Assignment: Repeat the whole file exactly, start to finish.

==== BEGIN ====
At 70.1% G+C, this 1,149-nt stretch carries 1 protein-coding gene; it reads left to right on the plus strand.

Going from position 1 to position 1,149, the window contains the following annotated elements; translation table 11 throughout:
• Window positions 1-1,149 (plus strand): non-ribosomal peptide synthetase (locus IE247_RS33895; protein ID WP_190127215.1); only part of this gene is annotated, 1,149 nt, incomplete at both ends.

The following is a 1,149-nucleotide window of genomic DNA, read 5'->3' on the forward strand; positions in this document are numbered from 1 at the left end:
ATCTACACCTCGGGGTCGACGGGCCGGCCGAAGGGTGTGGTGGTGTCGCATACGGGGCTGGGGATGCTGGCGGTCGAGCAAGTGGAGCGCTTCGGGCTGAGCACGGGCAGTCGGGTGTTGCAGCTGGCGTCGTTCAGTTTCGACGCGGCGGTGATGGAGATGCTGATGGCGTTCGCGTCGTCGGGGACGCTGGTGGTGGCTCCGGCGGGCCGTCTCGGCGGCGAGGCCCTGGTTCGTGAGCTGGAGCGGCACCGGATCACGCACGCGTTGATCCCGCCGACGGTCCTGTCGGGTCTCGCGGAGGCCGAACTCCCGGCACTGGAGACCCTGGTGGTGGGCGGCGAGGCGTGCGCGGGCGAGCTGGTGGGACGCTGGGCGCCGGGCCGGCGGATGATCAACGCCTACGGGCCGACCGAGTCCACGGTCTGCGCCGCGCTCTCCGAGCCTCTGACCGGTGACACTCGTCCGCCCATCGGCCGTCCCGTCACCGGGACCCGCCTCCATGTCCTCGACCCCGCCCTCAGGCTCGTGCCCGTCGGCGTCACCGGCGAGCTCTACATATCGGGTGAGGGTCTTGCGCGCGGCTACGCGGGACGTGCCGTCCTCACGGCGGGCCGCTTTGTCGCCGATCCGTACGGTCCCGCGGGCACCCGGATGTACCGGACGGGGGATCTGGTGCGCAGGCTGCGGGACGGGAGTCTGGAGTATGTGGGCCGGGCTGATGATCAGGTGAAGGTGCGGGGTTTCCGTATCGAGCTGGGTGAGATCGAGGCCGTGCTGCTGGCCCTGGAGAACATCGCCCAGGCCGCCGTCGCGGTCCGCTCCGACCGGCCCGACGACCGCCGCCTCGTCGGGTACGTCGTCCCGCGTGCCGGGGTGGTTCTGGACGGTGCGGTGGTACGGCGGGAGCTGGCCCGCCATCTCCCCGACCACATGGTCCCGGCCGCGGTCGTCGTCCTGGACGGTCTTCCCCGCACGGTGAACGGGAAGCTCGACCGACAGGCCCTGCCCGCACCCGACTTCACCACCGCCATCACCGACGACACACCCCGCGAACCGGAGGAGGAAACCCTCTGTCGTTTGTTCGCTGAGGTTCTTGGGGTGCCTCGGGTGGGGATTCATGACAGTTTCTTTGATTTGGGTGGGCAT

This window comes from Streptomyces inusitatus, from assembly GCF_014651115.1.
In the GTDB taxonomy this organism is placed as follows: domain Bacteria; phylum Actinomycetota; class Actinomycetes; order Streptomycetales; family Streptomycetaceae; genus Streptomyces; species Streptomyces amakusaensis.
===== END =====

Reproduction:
At 70.1% G+C, this 1,149-nt stretch carries 1 protein-coding gene; it reads left to right on the plus strand.

Going from position 1 to position 1,149, the window contains the following annotated elements; translation table 11 throughout:
• Window positions 1-1,149 (plus strand): non-ribosomal peptide synthetase (locus IE247_RS33895; protein ID WP_190127215.1); only part of this gene is annotated, 1,149 nt, incomplete at both ends.

The following is a 1,149-nucleotide window of genomic DNA, read 5'->3' on the forward strand; positions in this document are numbered from 1 at the left end:
ATCTACACCTCGGGGTCGACGGGCCGGCCGAAGGGTGTGGTGGTGTCGCATACGGGGCTGGGGATGCTGGCGGTCGAGCAAGTGGAGCGCTTCGGGCTGAGCACGGGCAGTCGGGTGTTGCAGCTGGCGTCGTTCAGTTTCGACGCGGCGGTGATGGAGATGCTGATGGCGTTCGCGTCGTCGGGGACGCTGGTGGTGGCTCCGGCGGGCCGTCTCGGCGGCGAGGCCCTGGTTCGTGAGCTGGAGCGGCACCGGATCACGCACGCGTTGATCCCGCCGACGGTCCTGTCGGGTCTCGCGGAGGCCGAACTCCCGGCACTGGAGACCCTGGTGGTGGGCGGCGAGGCGTGCGCGGGCGAGCTGGTGGGACGCTGGGCGCCGGGCCGGCGGATGATCAACGCCTACGGGCCGACCGAGTCCACGGTCTGCGCCGCGCTCTCCGAGCCTCTGACCGGTGACACTCGTCCGCCCATCGGCCGTCCCGTCACCGGGACCCGCCTCCATGTCCTCGACCCCGCCCTCAGGCTCGTGCCCGTCGGCGTCACCGGCGAGCTCTACATATCGGGTGAGGGTCTTGCGCGCGGCTACGCGGGACGTGCCGTCCTCACGGCGGGCCGCTTTGTCGCCGATCCGTACGGTCCCGCGGGCACCCGGATGTACCGGACGGGGGATCTGGTGCGCAGGCTGCGGGACGGGAGTCTGGAGTATGTGGGCCGGGCTGATGATCAGGTGAAGGTGCGGGGTTTCCGTATCGAGCTGGGTGAGATCGAGGCCGTGCTGCTGGCCCTGGAGAACATCGCCCAGGCCGCCGTCGCGGTCCGCTCCGACCGGCCCGACGACCGCCGCCTCGTCGGGTACGTCGTCCCGCGTGCCGGGGTGGTTCTGGACGGTGCGGTGGTACGGCGGGAGCTGGCCCGCCATCTCCCCGACCACATGGTCCCGGCCGCGGTCGTCGTCCTGGACGGTCTTCCCCGCACGGTGAACGGGAAGCTCGACCGACAGGCCCTGCCCGCACCCGACTTCACCACCGCCATCACCGACGACACACCCCGCGAACCGGAGGAGGAAACCCTCTGTCGTTTGTTCGCTGAGGTTCTTGGGGTGCCTCGGGTGGGGATTCATGACAGTTTCTTTGATTTGGGTGGGCAT

This window comes from Streptomyces inusitatus, from assembly GCF_014651115.1.
In the GTDB taxonomy this organism is placed as follows: domain Bacteria; phylum Actinomycetota; class Actinomycetes; order Streptomycetales; family Streptomycetaceae; genus Streptomyces; species Streptomyces amakusaensis.